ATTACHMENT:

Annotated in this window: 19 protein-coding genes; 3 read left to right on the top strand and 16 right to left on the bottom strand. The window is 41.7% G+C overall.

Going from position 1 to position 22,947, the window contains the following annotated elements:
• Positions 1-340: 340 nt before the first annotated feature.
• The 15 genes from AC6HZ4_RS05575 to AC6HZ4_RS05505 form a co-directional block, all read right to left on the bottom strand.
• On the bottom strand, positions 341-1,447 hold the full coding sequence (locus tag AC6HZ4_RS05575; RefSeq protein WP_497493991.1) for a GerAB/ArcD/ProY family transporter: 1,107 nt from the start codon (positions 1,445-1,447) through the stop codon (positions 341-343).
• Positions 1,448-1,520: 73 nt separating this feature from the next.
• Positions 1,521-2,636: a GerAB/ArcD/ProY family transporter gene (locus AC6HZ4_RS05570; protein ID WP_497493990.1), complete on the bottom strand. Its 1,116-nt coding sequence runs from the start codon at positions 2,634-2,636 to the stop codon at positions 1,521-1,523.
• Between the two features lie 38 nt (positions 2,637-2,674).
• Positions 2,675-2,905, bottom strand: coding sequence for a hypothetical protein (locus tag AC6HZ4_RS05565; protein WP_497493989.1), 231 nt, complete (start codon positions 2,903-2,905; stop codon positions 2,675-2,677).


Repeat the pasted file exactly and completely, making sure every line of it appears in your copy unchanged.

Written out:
Annotated in this window: 19 protein-coding genes; 3 read left to right on the top strand and 16 right to left on the bottom strand. The window is 41.7% G+C overall.

Going from position 1 to position 22,947, the window contains the following annotated elements:
• Positions 1-340: 340 nt before the first annotated feature.
• The 15 genes from AC6HZ4_RS05575 to AC6HZ4_RS05505 form a co-directional block, all read right to left on the bottom strand.
• On the bottom strand, positions 341-1,447 hold the full coding sequence (locus tag AC6HZ4_RS05575; RefSeq protein WP_497493991.1) for a GerAB/ArcD/ProY family transporter: 1,107 nt from the start codon (positions 1,445-1,447) through the stop codon (positions 341-343).
• Positions 1,448-1,520: 73 nt separating this feature from the next.
• Positions 1,521-2,636: a GerAB/ArcD/ProY family transporter gene (locus AC6HZ4_RS05570; protein ID WP_497493990.1), complete on the bottom strand. Its 1,116-nt coding sequence runs from the start codon at positions 2,634-2,636 to the stop codon at positions 1,521-1,523.
• Between the two features lie 38 nt (positions 2,637-2,674).
• Positions 2,675-2,905, bottom strand: coding sequence for a hypothetical protein (locus tag AC6HZ4_RS05565; protein WP_497493989.1), 231 nt, complete (start codon positions 2,903-2,905; stop codon positions 2,675-2,677).